these pictures are nearing the end of the sale when our goods were quite picked over... initially the yard was so full you could hardly walk through!

thanks, becca and katy!!

Wednesday, September 10, 2008

food for thought...

"It is easier to change a man's religion than to change his diet." -Margaret Mead

just another reason to think about cutting your meat consumption...

from TIME
Meat: Making Global Warming Worse
Wednesday, Sep. 10, 2008 By BRYAN WALSH

Need another reason to feel guilty about feeding your children that Happy Meal — aside from the fat, the calories and that voice in your head asking why you can't be bothered to actually cook a well-balanced meal now and then? Rajendra Pachauri would like to offer you one. The head of the U.N.'s Nobel Prize–winning Intergovernmental Panel on Climate Change, Pachauri on Monday urged people around the world to cut back on meat in order to combat climate change. "Give up meat for one day [per week] at least initially, and decrease it from there," Pachauri told Britain's Observer newspaper. "In terms of immediacy of action and the feasibility of bringing about reductions in a short period of time, it clearly is the most attractive opportunity." So, that addiction to pork and beef isn't just clogging your arteries; it's flame-broiling the earth, too.

By the numbers, Pachauri is absolutely right. In a 2006 report, the U.N. Food and Agriculture Organization (FAO) concluded that worldwide livestock farming generates 18% of the planet's greenhouse gas emissions — by comparison, all the world's cars, trains, planes and boats account for a combined 13% of greenhouse gas emissions. Much of livestock's contribution to global warming come from deforestation, as the growing demand for meat results in trees being cut down to make space for pasture or farmland to grow animal feed. Livestock takes up a lot of space — nearly one-third of the earth's entire landmass. In Latin America, the FAO estimates that some 70% of former forest cover has been converted for grazing. Lost forest cover heats the planet, because trees absorb CO2 while they're alive — and when they're burned or cut down, the greenhouse gas is released back into the atmosphere.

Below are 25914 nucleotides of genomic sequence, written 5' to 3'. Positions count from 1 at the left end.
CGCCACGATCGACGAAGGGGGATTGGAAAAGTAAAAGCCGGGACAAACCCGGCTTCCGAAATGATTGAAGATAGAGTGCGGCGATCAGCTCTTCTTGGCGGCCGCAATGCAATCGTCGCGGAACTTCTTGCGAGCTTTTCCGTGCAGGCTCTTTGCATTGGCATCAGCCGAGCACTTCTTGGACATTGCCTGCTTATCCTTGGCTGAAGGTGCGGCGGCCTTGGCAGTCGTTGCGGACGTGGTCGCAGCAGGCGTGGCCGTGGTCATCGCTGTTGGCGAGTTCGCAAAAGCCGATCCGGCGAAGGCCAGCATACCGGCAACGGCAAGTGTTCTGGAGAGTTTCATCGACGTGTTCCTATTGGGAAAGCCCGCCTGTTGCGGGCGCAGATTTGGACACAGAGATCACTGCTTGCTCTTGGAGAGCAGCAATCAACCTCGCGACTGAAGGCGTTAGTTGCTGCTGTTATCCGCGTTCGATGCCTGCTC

Then there's manure — all that animal waste generates nitrous oxide, a greenhouse gas that has 296 times the warming effect of CO2. And of course, there is cow flatulence: as cattle digest grass or grain, they produce methane gas, of which they expel up to 200 L a day. Given that there are 100 million cattle in the U.S. alone, and that methane has 23 times the warming impact of CO2, the gas adds up.

The worrisome news is that as the world economy grows, so does global meat consumption. The average person in the industrialized world eats more than 176 lb. of meat annually, compared with around 66 lb. consumed by the average resident of the developing world. As developing nations get richer, one of the first things citizens spend their extra income on is a more meat-rich diet. Whereas pork would once have been a rare luxury in China, today even the relatively poor in the country's cities can afford a little meat at almost every meal — so much so that pork imports to China rose more than 900% through the first four months of the year. In 2008, global meat production is expected to top 280 million tons, and that figure could nearly double by 2050.